FT: Baltic politicians annoyed by Scholz and Macron's Putin call

National flags of the three Baltic States, from left, Estonia, Latvia and Lithuania.
National flags of the three Baltic States, from left, Estonia, Latvia and Lithuania. Source: Siim Lõvi /ERR

Politicians from the Baltic states have strongly criticized a phone call between French President Emmanuel Macron, German Chancellor Olaf Scholz and Russian leader Vladimir Putin to discuss the possibility of opening Ukrainian ports, writes the Financial Times.

Scholz and Macron held an 80-minute phone call with Putin on Saturday, in which the Russian president said Moscow was ready to explore ways of restoring grain exports from Ukraine's Black Sea ports and boosting its own agricultural exports if some sanctions were lifted. A few days earlier, Italian Prime Minister Mario Draghi had spoken to Putin on the same subject.

The Financial Times notes that politicians in Eastern Europe are uneasy about their Western European counterparts' willingness to talk to Putin, as it raises suspicions that some EU countries want to pressure Kyiv into giving up territory to end the war. The paper writes that the Baltic states believe such talks will only give Putin more power, and that Europe should instead increase its weapons supplies to Ukraine.

The Financial Times cites criticism from Marko Mihkelson, chairman of the foreign affairs committee of the Estonian parliament.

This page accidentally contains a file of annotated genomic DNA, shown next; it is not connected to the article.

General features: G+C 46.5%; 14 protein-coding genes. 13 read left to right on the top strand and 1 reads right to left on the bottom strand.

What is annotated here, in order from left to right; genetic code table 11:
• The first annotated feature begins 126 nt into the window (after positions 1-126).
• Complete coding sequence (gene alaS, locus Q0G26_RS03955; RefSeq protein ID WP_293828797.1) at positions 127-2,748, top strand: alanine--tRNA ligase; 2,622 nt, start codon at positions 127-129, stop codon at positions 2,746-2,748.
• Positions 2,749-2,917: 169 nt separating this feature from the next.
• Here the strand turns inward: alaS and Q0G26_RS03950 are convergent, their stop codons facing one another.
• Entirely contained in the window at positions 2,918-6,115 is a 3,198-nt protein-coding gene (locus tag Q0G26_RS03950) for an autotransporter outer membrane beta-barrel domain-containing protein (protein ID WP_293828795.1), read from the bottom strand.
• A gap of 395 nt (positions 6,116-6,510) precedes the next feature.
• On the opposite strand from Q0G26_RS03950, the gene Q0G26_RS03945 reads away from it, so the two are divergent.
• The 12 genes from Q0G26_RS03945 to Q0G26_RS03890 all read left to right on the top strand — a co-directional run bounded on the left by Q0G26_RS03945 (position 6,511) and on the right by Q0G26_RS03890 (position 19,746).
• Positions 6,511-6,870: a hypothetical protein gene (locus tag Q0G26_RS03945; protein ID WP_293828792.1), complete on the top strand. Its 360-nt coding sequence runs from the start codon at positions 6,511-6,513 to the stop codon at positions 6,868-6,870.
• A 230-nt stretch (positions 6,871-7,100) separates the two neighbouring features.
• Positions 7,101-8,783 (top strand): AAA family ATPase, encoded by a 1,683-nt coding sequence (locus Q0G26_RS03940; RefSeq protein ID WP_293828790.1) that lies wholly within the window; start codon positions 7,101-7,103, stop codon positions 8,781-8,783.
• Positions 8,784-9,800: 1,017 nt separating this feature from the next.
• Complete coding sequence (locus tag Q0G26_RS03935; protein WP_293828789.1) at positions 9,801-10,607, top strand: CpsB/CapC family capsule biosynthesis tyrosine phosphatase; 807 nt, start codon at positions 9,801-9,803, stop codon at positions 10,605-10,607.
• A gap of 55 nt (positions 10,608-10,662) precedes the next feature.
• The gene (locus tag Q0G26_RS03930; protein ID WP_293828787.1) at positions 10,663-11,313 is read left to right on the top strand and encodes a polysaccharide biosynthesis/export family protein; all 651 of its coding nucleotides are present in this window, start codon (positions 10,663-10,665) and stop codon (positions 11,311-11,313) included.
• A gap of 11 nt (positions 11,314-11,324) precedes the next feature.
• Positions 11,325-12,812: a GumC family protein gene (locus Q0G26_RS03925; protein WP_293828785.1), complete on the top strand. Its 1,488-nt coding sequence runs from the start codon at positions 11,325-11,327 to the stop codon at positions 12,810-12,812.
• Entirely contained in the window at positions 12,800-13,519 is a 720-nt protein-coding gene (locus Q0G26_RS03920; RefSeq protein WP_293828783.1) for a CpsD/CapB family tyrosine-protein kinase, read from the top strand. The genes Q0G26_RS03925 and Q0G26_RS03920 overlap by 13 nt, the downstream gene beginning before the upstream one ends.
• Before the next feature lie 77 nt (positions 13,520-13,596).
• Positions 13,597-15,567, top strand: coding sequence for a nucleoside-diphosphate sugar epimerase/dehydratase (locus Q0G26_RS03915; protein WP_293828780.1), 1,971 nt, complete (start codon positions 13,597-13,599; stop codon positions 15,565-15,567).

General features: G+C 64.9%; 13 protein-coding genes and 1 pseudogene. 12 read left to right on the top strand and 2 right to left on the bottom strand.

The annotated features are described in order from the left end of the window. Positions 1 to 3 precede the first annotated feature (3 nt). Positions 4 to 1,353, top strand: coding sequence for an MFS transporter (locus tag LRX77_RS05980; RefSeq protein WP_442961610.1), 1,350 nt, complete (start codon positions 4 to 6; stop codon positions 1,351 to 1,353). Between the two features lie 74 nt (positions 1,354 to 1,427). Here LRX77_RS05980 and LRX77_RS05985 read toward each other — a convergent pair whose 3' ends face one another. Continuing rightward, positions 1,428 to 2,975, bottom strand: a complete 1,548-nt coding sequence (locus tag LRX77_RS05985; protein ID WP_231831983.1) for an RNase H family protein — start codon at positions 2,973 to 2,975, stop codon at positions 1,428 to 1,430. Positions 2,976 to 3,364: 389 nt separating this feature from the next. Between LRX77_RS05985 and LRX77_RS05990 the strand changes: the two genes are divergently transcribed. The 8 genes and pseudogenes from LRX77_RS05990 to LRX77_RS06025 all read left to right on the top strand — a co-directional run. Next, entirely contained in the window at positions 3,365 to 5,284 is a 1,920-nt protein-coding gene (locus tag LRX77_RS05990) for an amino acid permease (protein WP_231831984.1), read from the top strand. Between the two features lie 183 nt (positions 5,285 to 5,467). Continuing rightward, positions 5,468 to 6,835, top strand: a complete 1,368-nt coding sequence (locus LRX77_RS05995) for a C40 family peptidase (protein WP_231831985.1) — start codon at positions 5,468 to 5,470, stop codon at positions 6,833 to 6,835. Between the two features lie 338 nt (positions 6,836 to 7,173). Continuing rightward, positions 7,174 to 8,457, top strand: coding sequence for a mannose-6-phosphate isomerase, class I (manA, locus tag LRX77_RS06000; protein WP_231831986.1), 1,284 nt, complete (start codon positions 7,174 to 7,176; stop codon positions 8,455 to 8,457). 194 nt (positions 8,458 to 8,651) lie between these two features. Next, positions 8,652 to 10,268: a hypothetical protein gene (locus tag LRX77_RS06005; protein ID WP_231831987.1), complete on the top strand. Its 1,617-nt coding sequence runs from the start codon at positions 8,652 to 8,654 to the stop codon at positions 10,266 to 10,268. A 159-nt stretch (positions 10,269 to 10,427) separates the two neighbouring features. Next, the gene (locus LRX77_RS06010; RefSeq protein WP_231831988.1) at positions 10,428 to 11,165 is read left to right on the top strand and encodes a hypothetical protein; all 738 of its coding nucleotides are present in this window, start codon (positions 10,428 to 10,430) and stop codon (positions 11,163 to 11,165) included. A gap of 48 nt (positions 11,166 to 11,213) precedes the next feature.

"It is incredible how the leaders of France and Germany are inadvertently paving the way for new acts of violence by Russia. Macron and Scholz's 80-minute phone call with Putin today makes one paraphrase the former – is this not a case of being braindead?" Mihkelson wrote on social media on Saturday.

"How is it possible neither Paris nor Berlin have learned from history? Why are excuses being sought to hold back arms for Ukraine and why is it presumed that Putin, currently waging a war on a major European people, intends to keep any promise?" Mihkelson asked.

The Financial Times also quotes Kristi Raik, director of the Estonian Foreign Policy Institute, as saying that Scholz and Macron risk giving legitimacy to "Putin's lies and unacceptable demands".

"I don't share the view that no Western leader should ever talk to Putin. But the way Macron and Scholz are doing it is not just unhelpful, it is deeply counterproductive," Raik said.

Latvian Defense Minister Artis Pabriks said Macron and Scholz had humiliated themselves by talking to Putin.

"It seems that there are number of so-called Western leaders who possess explicit need for self-humiliation in combination with total detachment from political reality," Pabriks wrote on Twitter.

Lithuanian Foreign Minister Gabrielius Landsbergis also said on Sunday that Russia must be isolated. "Giving the occupier a chance to occupy territory means that it can be repeated elsewhere,"  Landsbergis said.


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Editor: Michael Cole

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